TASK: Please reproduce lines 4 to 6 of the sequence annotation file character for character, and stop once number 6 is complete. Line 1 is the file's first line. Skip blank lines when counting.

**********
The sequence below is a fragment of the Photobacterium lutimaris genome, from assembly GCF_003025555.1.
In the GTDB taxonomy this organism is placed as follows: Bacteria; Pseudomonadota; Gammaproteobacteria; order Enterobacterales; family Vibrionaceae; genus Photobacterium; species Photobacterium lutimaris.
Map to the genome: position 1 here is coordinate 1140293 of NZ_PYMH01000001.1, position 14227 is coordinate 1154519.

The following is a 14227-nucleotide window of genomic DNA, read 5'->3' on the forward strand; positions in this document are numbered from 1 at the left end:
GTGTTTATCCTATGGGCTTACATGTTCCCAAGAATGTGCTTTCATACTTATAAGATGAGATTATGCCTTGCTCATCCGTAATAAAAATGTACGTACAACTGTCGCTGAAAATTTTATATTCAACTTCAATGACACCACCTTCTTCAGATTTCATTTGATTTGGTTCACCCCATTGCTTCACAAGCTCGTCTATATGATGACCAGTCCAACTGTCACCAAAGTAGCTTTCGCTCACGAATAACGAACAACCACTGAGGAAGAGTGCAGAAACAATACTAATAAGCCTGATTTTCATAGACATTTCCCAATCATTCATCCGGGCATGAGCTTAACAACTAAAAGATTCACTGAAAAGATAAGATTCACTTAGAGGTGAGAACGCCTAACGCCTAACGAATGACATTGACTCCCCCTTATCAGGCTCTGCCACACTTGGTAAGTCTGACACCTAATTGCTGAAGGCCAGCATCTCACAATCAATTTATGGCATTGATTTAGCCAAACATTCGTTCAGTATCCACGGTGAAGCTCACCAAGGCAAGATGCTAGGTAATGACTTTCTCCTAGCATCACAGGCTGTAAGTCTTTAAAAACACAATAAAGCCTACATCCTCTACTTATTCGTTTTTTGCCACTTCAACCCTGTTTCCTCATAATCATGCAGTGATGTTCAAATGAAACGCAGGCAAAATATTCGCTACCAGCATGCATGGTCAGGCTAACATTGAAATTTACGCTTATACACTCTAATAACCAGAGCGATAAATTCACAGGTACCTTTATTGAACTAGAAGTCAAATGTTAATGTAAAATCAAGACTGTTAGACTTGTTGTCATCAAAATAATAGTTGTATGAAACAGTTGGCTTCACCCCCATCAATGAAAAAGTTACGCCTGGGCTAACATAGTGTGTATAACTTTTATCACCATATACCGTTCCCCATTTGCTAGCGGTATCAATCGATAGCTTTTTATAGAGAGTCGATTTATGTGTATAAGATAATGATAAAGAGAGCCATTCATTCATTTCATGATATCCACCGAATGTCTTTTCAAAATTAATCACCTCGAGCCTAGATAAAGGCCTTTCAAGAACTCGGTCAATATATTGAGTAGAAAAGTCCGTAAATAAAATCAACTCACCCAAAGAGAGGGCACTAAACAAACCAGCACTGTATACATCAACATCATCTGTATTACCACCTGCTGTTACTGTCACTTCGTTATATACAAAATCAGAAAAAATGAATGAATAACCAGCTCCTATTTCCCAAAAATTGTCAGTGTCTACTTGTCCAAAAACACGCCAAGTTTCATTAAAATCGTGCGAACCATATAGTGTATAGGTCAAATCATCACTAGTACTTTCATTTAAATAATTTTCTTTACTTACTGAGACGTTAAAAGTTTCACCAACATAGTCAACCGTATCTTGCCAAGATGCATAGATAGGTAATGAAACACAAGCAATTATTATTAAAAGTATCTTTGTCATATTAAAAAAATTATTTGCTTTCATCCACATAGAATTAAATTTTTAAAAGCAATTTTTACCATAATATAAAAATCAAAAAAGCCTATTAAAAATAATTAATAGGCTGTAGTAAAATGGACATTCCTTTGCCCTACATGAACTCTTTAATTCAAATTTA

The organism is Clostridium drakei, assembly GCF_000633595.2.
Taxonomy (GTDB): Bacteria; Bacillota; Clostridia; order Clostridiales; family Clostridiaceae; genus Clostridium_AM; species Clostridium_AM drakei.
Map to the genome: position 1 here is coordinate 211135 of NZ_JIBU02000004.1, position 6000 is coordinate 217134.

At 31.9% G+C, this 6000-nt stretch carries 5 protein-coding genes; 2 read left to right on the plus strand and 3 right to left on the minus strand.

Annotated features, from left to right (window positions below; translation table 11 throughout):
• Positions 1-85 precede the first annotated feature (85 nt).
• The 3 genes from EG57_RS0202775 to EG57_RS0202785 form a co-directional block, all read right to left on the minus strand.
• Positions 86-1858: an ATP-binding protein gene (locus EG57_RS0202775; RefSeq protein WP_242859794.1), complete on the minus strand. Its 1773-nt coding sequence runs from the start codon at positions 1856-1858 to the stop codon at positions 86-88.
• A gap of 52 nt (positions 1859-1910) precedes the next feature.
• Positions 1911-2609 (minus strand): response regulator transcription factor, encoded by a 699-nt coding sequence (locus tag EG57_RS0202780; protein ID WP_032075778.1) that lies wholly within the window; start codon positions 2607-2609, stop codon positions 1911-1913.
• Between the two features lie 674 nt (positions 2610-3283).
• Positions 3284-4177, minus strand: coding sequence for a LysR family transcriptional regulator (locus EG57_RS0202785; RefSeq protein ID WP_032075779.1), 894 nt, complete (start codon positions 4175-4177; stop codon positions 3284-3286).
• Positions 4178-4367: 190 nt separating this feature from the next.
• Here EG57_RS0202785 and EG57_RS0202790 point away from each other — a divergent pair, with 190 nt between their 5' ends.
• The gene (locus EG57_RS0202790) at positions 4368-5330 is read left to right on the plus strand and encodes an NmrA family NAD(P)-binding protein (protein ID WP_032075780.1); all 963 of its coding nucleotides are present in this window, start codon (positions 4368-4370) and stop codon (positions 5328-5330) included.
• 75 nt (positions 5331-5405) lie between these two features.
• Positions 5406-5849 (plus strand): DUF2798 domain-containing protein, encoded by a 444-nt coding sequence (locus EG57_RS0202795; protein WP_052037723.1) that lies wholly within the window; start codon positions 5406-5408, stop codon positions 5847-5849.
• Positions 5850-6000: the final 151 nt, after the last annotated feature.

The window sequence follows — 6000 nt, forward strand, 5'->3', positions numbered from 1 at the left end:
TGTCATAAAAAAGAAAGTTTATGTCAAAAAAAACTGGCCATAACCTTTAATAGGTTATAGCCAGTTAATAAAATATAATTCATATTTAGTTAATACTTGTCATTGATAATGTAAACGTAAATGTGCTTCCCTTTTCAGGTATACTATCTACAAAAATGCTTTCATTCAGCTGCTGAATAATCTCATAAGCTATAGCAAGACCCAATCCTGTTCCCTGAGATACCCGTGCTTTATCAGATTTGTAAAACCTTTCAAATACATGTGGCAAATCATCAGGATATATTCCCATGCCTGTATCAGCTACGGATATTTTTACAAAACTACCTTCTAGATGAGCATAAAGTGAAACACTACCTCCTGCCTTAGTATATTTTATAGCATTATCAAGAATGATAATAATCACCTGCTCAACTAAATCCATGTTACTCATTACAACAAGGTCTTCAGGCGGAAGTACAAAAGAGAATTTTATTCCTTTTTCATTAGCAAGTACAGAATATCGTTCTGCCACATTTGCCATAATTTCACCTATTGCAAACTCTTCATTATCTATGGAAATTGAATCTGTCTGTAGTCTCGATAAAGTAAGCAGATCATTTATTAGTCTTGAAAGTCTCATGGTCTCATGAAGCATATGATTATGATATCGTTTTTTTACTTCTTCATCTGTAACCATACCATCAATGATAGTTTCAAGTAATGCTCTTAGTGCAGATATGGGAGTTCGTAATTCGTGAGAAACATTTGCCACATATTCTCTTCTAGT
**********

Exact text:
The following is a 14227-nucleotide window of genomic DNA, read 5'->3' on the forward strand; positions in this document are numbered from 1 at the left end:
GTGTTTATCCTATGGGCTTACATGTTCCCAAGAATGTGCTTTCATACTTATAAGATGAGATTATGCCTTGCTCATCCGTAATAAAAATGTACGTACAACTGTCGCTGAAAATTTTATATTCAACTTCAATGACACCACCTTCTTCAGATTTCATTTGATTTGGTTCACCCCATTGCTTCACAAGCTCGTCTATATGATGACCAGTCCAACTGTCACCAAAGTAGCTTTCGCTCACGAATAACGAACAACCACTGAGGAAGAGTGCAGAAACAATACTAATAAGCCTGATTTTCATAGACATTTCCCAATCATTCATCCGGGCATGAGCTTAACAACTAAAAGATTCACTGAAAAGATAAGATTCACTTAGAGGTGAGAACGCCTAACGCCTAACGAATGACATTGACTCCCCCTTATCAGGCTCTGCCACACTTGGTAAGTCTGACACCTAATTGCTGAAGGCCAGCATCTCACAATCAATTTATGGCATTGATTTAGCCAAACATTCGTTCAGTATCCACGGTGAAGCTCACCAAGGCAAGATGCTAGGTAATGACTTTCTCCTAGCATCACAGGCTGTAAGTCTTTAAAAACACAATAAAGCCTACATCCTCTACTTATTCGTTTTTTGCCACTTCAACCCTGTTTCCTCATAATCATGCAGTGATGTTCAAATGAAACGCAGGCAAAATATTCGCTACCAGCATGCATGGTCAGGCTAACATTGAAATTTACGCTTATACACTCTAATAACCAGAGCGATAAATTCACAGGTACCTTTATTGAACTAGAAGTCAAATGTTAATGTAAAATCAAGACTGTTAGACTTGTTGTCATCAAAATAATAGTTGTATGAAACAGTTGGCTTCACCCCCATCAATGAAAAAGTTACGCCTGGGCTAACATAGTGTGTATAACTTTTATCACCATATACCGTTCCCCATTTGCTAGCGGTATCAATCGATAGCTTTTTATAGAGAGTCGATTTATGTGTATAAGATAATGATAAAGAGAGCCATTCATTCATTTCATGATATCCACCGAATGTCTTTTCAAAATTAATCACCTCGAGCCTAGATAAAGGCCTTTCAAGAACTCGGTCAATATATTGAGTAGAAAAGTCCGTAAATAAAATCAACTCACCCAAAGAGAGGGCACTAAACAAACCAGCACTGTATACATCAACATCATCTGTATTACCACCTGCTGTTACTGTCACTTCGTTATATACAAAATCAGAAAAAATGAATGAATAACCAGCTCCTATTTCCCAAAAATTGTCAGTGTCTACTTGTCCAAAAACACGCCAAGTTTCATTAAAATCGTGCGAACCATATAGTGTATAGGTCAAATCATCACTAGTACTTTCATTTAAATAATTTTCTTTACTTACTGAGACGTTAAAAGTTTCACCAACATAGTCAACCGTATCTTGCCAAGATGCATAGATAGGTAATGAAACACAAGCAATTATTATTAAAAGTATCTTTGTCATATTAAAAAAATTATTTGCTTTCATCCACATAGAATTAAATTTTTAAAAGCAATTTTTACCATAATATAAAAATCAAAAAAGCCTATTAAAAATAATTAATAGGCTGTAGTAAAATGGACATTCCTTTGCCCTACATGAACTCTTTAATTCAAATTTA

The organism is Clostridium drakei, assembly GCF_000633595.2.